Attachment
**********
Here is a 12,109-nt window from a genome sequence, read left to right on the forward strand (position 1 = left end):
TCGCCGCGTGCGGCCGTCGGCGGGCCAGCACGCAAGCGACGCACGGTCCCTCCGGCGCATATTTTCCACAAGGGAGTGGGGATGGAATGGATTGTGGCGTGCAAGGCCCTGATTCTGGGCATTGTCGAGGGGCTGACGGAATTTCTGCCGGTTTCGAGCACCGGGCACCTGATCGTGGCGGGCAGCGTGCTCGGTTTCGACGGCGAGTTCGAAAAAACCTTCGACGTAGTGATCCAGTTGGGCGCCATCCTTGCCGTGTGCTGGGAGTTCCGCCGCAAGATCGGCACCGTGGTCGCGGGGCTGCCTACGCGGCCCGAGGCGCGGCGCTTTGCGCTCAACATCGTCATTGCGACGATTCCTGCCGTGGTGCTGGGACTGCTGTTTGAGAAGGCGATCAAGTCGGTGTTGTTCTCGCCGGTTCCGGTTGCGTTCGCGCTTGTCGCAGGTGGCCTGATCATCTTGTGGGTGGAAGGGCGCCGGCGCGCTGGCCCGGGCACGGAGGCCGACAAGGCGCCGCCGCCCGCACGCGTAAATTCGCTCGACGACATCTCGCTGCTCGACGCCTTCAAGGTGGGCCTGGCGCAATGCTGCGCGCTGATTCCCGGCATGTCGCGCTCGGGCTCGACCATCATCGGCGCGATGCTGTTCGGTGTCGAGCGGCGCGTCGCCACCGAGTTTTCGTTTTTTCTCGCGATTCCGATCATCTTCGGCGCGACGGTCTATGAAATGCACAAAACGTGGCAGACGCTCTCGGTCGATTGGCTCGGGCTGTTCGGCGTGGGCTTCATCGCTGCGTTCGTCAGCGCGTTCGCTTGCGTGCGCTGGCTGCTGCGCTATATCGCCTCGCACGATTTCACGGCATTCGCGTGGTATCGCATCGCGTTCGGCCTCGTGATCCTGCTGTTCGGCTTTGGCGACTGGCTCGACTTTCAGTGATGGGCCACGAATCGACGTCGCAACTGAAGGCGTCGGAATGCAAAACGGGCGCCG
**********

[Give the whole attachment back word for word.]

Here is a 12,109-nt window from a genome sequence, read left to right on the forward strand (position 1 = left end):
TCGCCGCGTGCGGCCGTCGGCGGGCCAGCACGCAAGCGACGCACGGTCCCTCCGGCGCATATTTTCCACAAGGGAGTGGGGATGGAATGGATTGTGGCGTGCAAGGCCCTGATTCTGGGCATTGTCGAGGGGCTGACGGAATTTCTGCCGGTTTCGAGCACCGGGCACCTGATCGTGGCGGGCAGCGTGCTCGGTTTCGACGGCGAGTTCGAAAAAACCTTCGACGTAGTGATCCAGTTGGGCGCCATCCTTGCCGTGTGCTGGGAGTTCCGCCGCAAGATCGGCACCGTGGTCGCGGGGCTGCCTACGCGGCCCGAGGCGCGGCGCTTTGCGCTCAACATCGTCATTGCGACGATTCCTGCCGTGGTGCTGGGACTGCTGTTTGAGAAGGCGATCAAGTCGGTGTTGTTCTCGCCGGTTCCGGTTGCGTTCGCGCTTGTCGCAGGTGGCCTGATCATCTTGTGGGTGGAAGGGCGCCGGCGCGCTGGCCCGGGCACGGAGGCCGACAAGGCGCCGCCGCCCGCACGCGTAAATTCGCTCGACGACATCTCGCTGCTCGACGCCTTCAAGGTGGGCCTGGCGCAATGCTGCGCGCTGATTCCCGGCATGTCGCGCTCGGGCTCGACCATCATCGGCGCGATGCTGTTCGGTGTCGAGCGGCGCGTCGCCACCGAGTTTTCGTTTTTTCTCGCGATTCCGATCATCTTCGGCGCGACGGTCTATGAAATGCACAAAACGTGGCAGACGCTCTCGGTCGATTGGCTCGGGCTGTTCGGCGTGGGCTTCATCGCTGCGTTCGTCAGCGCGTTCGCTTGCGTGCGCTGGCTGCTGCGCTATATCGCCTCGCACGATTTCACGGCATTCGCGTGGTATCGCATCGCGTTCGGCCTCGTGATCCTGCTGTTCGGCTTTGGCGACTGGCTCGACTTTCAGTGATGGGCCACGAATCGACGTCGCAACTGAAGGCGTCGGAATGCAAAACGGGCGCCG